In June 2021, Secretary Vilsack announced that USDA would “reconsider the prior Administration’s interpretation that the Organic Food Production Act does not authorize USDA to regulate the practices that were the subject of the Organic Livestock and Poultry Practices rule.” The August 9 proposed rule finds that AMS does have legal authority to regulate organic “livestock and poultry health care practices and living conditions, including regulations regarding animal welfare.” Specifically, the proposed rule finds that while the OFPA “addresses specific animal production practices for the organic program, OPFA does not prohibit the Secretary from adopting additional requirements about practices used in raising organic livestock.” 87 Fed. Reg. 48562, 48569.
AMS’s Proposed Amendments
The August 9 proposed rule is almost identical to the withdrawn 2017 OLPP final rule. The August 9 proposed rule proposes to add the same definitions the 2017 OLPP rule aimed to add. Some of these terms include “indoors or indoor space” and “outdoors and outdoor space”. The 2017 OLPP rule and the proposed rule prohibit certain physical alteration procedures and require euthanasia in certain circumstances to reduce pain, suffering, and stress on animals. Like the 2017 OLPP, the August 9 proposed rule creates two separate sections for mammalian and avian livestock living conditions. AMS states this is “to better reflect the needs and behaviors of the different species, as well as related consumer expectation.” 87 Fed. Reg. 48562, 48562. The proposed rule, again like the 2017 OLPP rule, also adds a section on transport and slaughter. This section implements new requirements for transporting organically raised livestock and clarifies how organic slaughter facilities should orient their practices around the Food Safety and Inspection Service’s regulations.
Although AMS can achieve the same outcome with the August 9 proposed rule by withdrawing the withdrawal, “striking the Withdrawal Rule would force the OLPP Rule to take immediate effect.” Center for Enviro. Health. This would have caused many organic operations to instantly fall out of compliance. By publishing a proposed rule and restarting the notice and comment period, covered entities will have time to come into compliance with the OLPP regulations.
The proposed rule suggests an implementation timeframe of one year except for the indoor space requirements for broiler chicken operations and the outdoor space requirements for layers chicken operations. The proposed rule suggests a three-year implementation window for broiler chicken operations to comply with the indoor space requirements. The proposed rule offers three options for implementation timeframes for layer operations and asks for comments on which the final rule should implement.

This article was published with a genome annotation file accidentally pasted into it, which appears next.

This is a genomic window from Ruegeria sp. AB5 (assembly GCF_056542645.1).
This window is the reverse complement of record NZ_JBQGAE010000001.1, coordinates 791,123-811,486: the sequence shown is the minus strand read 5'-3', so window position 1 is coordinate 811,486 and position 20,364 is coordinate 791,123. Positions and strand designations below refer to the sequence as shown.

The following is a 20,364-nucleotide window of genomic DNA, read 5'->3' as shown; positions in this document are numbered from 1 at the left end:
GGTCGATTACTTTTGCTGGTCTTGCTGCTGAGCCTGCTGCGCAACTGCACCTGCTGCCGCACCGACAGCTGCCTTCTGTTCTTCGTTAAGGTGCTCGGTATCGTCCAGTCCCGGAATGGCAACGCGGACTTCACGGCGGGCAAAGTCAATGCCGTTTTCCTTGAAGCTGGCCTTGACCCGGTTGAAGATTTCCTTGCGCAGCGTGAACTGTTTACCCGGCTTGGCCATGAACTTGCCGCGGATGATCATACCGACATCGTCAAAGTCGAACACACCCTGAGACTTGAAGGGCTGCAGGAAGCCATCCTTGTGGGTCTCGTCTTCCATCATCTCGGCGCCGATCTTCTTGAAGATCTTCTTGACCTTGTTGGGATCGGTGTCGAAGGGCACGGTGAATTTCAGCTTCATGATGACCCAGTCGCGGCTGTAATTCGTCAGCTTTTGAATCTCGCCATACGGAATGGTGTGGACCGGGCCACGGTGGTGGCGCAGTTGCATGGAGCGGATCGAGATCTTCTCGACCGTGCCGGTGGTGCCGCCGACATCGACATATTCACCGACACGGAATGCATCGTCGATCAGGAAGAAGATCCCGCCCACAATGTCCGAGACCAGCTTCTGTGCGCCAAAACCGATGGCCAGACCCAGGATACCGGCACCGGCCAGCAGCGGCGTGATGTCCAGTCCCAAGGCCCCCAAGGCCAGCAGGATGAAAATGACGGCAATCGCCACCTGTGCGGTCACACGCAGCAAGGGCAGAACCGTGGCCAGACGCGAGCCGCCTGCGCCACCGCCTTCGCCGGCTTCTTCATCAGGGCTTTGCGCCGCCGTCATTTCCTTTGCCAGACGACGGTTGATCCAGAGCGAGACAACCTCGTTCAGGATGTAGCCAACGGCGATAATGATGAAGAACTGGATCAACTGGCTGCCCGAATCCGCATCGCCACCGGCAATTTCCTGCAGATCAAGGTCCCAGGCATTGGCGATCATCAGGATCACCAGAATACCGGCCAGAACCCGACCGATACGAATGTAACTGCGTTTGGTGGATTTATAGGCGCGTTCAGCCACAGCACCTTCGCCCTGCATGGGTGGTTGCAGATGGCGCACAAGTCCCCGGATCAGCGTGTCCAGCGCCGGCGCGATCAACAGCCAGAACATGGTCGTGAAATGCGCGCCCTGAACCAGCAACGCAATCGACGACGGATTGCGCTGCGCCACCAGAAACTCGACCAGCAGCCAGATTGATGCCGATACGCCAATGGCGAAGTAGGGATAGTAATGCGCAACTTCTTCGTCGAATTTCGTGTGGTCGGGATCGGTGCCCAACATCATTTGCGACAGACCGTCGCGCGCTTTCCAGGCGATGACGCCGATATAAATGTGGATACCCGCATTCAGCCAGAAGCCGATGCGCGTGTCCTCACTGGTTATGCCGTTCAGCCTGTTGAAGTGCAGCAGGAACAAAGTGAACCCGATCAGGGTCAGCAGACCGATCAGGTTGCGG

One minor change the August 9 proposed rule aims to make, which was absent from the 2017 OLPP rule, is to clarify that layer facilities must comply with the Food and Drug Administration’s (FDA) regulations on salmonella prevention in shell eggs found in title 21, part 118 of the Code of Federal Regulations. Although FDA finalized these regulations in 2009, FDA published a guidance document to answer questions regarding this rule on August 10, 2022.
AMS’s August 9, 2022, proposed rule on the organic livestock and poultry standards is AMS’s most recent effort to update these regulations. After many administration changes and subsequent litigation, the current proposed rule is substantially similar to the withdrawn 2017 final rule. Anyone interested is welcome to comment via Regulations.gov by October 11, 2022. AMS is hosting a listening session on August 19, 2022, from 12:00 p.m. Eastern Time.
To view the federal register notice for the organic livestock and poultry practice standards proposed rule, click here.
To view the withdrawal rule that withdrew the 2017 OLPP rule, click here.
To view the 2017 OLPP rule, click here.
To learn more about the National Organic Program, visit NALC’s National Organic Program Reading Room, here.
**This article was written by former NALC Staff Attorney Jana Caracciolo.